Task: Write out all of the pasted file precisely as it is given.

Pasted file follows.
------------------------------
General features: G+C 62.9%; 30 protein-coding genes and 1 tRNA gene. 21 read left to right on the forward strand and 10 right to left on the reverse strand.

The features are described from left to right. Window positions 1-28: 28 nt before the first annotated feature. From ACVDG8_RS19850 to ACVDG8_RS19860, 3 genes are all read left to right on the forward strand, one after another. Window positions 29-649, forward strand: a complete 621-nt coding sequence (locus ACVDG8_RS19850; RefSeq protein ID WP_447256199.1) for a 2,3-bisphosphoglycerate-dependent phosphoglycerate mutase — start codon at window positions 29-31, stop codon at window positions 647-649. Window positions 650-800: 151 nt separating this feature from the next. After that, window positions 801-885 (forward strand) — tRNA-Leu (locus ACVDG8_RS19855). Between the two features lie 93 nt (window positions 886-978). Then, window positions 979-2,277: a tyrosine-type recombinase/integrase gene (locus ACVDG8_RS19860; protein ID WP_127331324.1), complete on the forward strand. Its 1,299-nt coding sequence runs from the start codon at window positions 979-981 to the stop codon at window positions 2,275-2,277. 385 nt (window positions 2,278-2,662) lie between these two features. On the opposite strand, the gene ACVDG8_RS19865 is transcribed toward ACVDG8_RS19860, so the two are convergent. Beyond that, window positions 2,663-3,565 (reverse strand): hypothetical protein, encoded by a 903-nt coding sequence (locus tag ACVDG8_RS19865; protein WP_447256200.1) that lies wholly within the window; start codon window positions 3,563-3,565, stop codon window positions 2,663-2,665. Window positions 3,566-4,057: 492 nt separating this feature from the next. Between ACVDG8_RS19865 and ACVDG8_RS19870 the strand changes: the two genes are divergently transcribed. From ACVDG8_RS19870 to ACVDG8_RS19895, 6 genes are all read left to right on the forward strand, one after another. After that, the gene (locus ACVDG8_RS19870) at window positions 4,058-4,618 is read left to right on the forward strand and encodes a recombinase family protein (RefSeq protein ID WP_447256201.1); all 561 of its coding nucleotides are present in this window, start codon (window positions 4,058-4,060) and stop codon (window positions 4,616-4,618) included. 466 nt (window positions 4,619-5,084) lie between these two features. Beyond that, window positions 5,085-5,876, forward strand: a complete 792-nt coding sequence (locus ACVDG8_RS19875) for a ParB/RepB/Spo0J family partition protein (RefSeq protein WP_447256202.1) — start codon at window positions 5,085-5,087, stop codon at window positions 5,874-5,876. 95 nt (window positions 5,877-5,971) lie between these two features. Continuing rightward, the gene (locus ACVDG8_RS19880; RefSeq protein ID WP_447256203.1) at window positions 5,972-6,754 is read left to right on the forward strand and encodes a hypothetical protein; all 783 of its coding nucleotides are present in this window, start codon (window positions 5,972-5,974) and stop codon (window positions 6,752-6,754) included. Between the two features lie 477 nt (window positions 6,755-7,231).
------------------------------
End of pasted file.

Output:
General features: G+C 62.9%; 30 protein-coding genes and 1 tRNA gene. 21 read left to right on the forward strand and 10 right to left on the reverse strand.

The features are described from left to right. Window positions 1-28: 28 nt before the first annotated feature. From ACVDG8_RS19850 to ACVDG8_RS19860, 3 genes are all read left to right on the forward strand, one after another. Window positions 29-649, forward strand: a complete 621-nt coding sequence (locus ACVDG8_RS19850; RefSeq protein ID WP_447256199.1) for a 2,3-bisphosphoglycerate-dependent phosphoglycerate mutase — start codon at window positions 29-31, stop codon at window positions 647-649. Window positions 650-800: 151 nt separating this feature from the next. After that, window positions 801-885 (forward strand) — tRNA-Leu (locus ACVDG8_RS19855). Between the two features lie 93 nt (window positions 886-978). Then, window positions 979-2,277: a tyrosine-type recombinase/integrase gene (locus ACVDG8_RS19860; protein ID WP_127331324.1), complete on the forward strand. Its 1,299-nt coding sequence runs from the start codon at window positions 979-981 to the stop codon at window positions 2,275-2,277. 385 nt (window positions 2,278-2,662) lie between these two features. On the opposite strand, the gene ACVDG8_RS19865 is transcribed toward ACVDG8_RS19860, so the two are convergent. Beyond that, window positions 2,663-3,565 (reverse strand): hypothetical protein, encoded by a 903-nt coding sequence (locus tag ACVDG8_RS19865; protein WP_447256200.1) that lies wholly within the window; start codon window positions 3,563-3,565, stop codon window positions 2,663-2,665. Window positions 3,566-4,057: 492 nt separating this feature from the next. Between ACVDG8_RS19865 and ACVDG8_RS19870 the strand changes: the two genes are divergently transcribed. From ACVDG8_RS19870 to ACVDG8_RS19895, 6 genes are all read left to right on the forward strand, one after another. After that, the gene (locus ACVDG8_RS19870) at window positions 4,058-4,618 is read left to right on the forward strand and encodes a recombinase family protein (RefSeq protein ID WP_447256201.1); all 561 of its coding nucleotides are present in this window, start codon (window positions 4,058-4,060) and stop codon (window positions 4,616-4,618) included. 466 nt (window positions 4,619-5,084) lie between these two features. Beyond that, window positions 5,085-5,876, forward strand: a complete 792-nt coding sequence (locus ACVDG8_RS19875) for a ParB/RepB/Spo0J family partition protein (RefSeq protein WP_447256202.1) — start codon at window positions 5,085-5,087, stop codon at window positions 5,874-5,876. 95 nt (window positions 5,877-5,971) lie between these two features. Continuing rightward, the gene (locus ACVDG8_RS19880; RefSeq protein ID WP_447256203.1) at window positions 5,972-6,754 is read left to right on the forward strand and encodes a hypothetical protein; all 783 of its coding nucleotides are present in this window, start codon (window positions 5,972-5,974) and stop codon (window positions 6,752-6,754) included. Between the two features lie 477 nt (window positions 6,755-7,231).